The Iron Age
What was the Iron Age?
'The Iron Age' is the name given to the time period (from approximately 500 BC to 43 AD in Britain) where iron became the preferred choice of metal for making tools. In Europe, The Iron Age marks the end of prehistory after the Stone Age and the Bronze Age.
In Britain the end of the Iron Age is linked to the spread of Roman culture following the Roman invasion of 43 AD.
Top 10 facts
- The Roman name for the inhabitants of the British Isles was Britons. The Britons were part of the Celtic people who lived throughout Northern Europe at this time.
- Iron was tougher than bronze and could be shaped into finer and sharper objects. It required smithing (heating and hammering) to make into tools and implements.
- The manufacture, casting and trading of bronze had required special skills and made those people who possessed these skills wealthy and powerful. Iron was more readily available than bronze and was easier to work.
- Iron ploughs called ards were more efficient than earlier bronze or wooden ploughs. This meant they could till heavier soils so more land could be used for farming.
- As farming became more productive the population began to rise.
- One of the most important and time-saving inventions of the Iron Age was the rotatory quern which was used for grinding grain to make flour. The grain was placed between two circular stones and the top stone was turned or rotated using a handle.
- The diets people ate, the houses they lived in and the customs they followed varied depending on which part of the country they inhabited.
- Most Iron Age people worked and lived on small farms and their lives were governed by the changing of the seasons.
- Grain was stored in granaries or in underground vaults. Meat or fish could be preserved by salting or smoking.
- As people began to produce and store more grain than they could use, they were able to trade the surplus. Land ownership and grain production became the way to gain wealth and power.
- 1200 BCIron Age begins in the Eastern Mediterranean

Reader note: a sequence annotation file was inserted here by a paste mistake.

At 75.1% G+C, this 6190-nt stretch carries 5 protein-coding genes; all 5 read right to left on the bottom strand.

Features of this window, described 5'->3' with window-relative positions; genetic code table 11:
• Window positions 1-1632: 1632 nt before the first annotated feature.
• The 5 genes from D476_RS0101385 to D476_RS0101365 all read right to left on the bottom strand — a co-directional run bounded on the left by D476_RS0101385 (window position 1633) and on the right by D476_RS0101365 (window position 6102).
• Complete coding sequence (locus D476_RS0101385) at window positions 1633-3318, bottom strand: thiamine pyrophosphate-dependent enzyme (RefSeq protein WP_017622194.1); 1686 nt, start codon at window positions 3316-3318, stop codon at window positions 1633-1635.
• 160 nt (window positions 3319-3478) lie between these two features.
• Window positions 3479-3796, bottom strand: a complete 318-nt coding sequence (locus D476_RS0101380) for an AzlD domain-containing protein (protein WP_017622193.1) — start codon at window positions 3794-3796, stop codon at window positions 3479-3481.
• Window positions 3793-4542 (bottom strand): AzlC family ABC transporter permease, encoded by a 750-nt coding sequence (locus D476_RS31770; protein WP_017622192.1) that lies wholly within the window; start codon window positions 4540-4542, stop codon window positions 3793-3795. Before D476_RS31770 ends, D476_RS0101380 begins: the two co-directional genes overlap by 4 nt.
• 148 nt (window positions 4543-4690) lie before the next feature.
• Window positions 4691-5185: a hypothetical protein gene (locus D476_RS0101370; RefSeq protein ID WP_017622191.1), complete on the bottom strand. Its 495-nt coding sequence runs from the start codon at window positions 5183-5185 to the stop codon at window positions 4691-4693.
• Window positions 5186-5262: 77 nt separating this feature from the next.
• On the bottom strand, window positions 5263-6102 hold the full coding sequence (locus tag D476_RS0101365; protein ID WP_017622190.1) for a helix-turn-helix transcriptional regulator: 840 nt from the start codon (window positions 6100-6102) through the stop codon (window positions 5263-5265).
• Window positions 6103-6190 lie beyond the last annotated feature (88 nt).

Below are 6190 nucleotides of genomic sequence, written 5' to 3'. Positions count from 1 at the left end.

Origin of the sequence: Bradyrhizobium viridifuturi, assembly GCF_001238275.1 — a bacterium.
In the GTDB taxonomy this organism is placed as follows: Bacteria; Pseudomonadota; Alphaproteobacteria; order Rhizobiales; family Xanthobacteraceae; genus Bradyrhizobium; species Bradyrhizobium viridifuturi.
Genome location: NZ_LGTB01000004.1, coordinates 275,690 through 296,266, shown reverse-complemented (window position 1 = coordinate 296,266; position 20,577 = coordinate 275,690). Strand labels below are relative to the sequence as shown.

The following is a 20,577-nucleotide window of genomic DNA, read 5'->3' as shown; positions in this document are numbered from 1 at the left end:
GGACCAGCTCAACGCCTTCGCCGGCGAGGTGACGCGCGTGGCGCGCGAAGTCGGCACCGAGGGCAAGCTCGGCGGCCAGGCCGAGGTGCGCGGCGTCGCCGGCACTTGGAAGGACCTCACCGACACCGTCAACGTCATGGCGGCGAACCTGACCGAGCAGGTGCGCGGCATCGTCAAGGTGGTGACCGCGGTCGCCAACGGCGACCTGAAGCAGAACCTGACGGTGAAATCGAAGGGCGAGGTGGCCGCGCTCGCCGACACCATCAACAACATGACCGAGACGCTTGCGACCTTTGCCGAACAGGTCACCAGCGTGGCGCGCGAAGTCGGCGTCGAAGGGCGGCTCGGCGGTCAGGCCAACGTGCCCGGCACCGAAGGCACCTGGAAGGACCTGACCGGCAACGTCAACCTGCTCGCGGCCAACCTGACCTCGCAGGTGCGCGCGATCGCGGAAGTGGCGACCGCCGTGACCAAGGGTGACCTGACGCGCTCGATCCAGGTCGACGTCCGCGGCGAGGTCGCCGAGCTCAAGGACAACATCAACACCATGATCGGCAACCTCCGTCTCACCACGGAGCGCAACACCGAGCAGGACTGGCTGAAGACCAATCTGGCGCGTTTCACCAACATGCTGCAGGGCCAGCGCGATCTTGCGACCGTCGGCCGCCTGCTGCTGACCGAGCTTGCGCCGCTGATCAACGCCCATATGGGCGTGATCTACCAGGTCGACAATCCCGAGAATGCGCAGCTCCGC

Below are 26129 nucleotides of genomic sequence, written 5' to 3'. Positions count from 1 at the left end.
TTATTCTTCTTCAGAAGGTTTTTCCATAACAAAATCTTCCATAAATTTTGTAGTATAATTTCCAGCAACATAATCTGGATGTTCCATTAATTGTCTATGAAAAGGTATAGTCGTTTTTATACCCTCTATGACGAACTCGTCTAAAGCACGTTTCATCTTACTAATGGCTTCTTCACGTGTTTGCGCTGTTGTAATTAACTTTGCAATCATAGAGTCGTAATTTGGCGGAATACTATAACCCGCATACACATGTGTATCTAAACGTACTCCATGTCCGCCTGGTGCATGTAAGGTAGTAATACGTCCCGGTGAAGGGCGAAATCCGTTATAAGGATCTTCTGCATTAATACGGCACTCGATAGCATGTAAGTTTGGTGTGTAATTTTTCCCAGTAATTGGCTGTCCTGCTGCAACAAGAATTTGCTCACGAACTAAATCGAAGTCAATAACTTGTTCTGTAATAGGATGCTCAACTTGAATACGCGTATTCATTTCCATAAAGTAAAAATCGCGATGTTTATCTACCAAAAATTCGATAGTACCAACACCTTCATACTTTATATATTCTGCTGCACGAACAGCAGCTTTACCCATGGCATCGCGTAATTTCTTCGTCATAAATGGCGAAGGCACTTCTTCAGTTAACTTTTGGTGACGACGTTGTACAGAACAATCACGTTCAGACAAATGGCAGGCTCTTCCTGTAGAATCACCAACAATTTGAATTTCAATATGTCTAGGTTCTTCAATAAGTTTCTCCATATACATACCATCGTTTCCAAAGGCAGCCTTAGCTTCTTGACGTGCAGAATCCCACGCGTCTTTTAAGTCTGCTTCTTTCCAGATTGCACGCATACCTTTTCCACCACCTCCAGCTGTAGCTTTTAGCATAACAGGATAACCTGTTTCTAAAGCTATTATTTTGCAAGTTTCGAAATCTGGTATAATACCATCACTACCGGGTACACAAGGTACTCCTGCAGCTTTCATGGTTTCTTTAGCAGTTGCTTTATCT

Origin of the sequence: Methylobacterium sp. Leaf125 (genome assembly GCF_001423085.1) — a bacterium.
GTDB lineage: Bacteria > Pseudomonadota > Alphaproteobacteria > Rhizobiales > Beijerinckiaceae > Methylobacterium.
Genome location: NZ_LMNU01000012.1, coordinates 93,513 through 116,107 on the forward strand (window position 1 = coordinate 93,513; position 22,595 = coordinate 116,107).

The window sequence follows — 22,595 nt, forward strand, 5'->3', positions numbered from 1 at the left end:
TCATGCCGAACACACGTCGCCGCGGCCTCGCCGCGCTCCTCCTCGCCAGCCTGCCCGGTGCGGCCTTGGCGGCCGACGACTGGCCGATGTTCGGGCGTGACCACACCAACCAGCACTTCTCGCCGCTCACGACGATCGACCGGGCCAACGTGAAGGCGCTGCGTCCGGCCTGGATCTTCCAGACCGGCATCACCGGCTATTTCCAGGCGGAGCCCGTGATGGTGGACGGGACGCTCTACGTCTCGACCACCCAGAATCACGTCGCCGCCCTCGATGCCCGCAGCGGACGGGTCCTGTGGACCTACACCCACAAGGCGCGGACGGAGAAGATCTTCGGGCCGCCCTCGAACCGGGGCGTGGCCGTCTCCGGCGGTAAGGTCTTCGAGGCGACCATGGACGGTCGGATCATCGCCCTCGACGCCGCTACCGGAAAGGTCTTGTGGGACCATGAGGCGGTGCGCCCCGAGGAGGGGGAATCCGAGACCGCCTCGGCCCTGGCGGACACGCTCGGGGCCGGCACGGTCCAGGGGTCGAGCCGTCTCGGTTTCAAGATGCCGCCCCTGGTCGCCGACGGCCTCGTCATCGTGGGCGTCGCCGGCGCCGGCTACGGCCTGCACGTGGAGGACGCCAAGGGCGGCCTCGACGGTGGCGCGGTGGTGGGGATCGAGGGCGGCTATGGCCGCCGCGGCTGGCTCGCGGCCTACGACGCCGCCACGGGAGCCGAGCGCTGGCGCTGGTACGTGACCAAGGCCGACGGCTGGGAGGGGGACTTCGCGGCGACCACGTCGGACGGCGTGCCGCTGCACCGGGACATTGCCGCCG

- 800 BCUse of iron spreads to Central Europe; first Iron Age hill forts built in Britain
- 700 BCIron widely used in Britain
- 500 BCCeltic people arrive in Britain from Central Europe
- 400-300 BCRotatory quern arrives in Britain
- 100 BCFirst coins minted in Britain
- 54 BCJulius Caesar lands in Britain
- 43 ADThe Roman invasion of Britain
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Did you know?
- Iron Age Britain was famous for its hunting dogs.
- Coinage was first minted in Britain around 100 BC. Coins were made of gold, silver and bronze.
- Iron Age Britons ate porridge made of barley and rye.
- Only about a quarter of children born during the Iron Age reached adulthood. The average life expectancy at birth was 25 years.
- Iron Age Britons played board games with glass pieces.
Look through the gallery and see if you can spot the following:
- An Iron Age Farm
- A Rotatory Quern
- Iron Age cooking pots
- Iron Age tools
- Thatching an Iron Age roundhouse reconstruction
The move from bronze to iron as the preferred toolmaking metal brought with it a range of social changes. Wealth and power were no longer related to the production and trade in metal but were now associated with food surpluses and land ownership. Improvements in agriculture and diet were reflected in a rising population. It is estimated that between one million and one and a half million people were living in Britain at the time of the Roman invasion.
Iron Age Britain was populated by Celtic tribes who had close links to continental Europe. These links were reinforced by trade between the South of Britain and the continent. British exports included grain, metal, dogs and slaves and imports included wine, oil and pottery.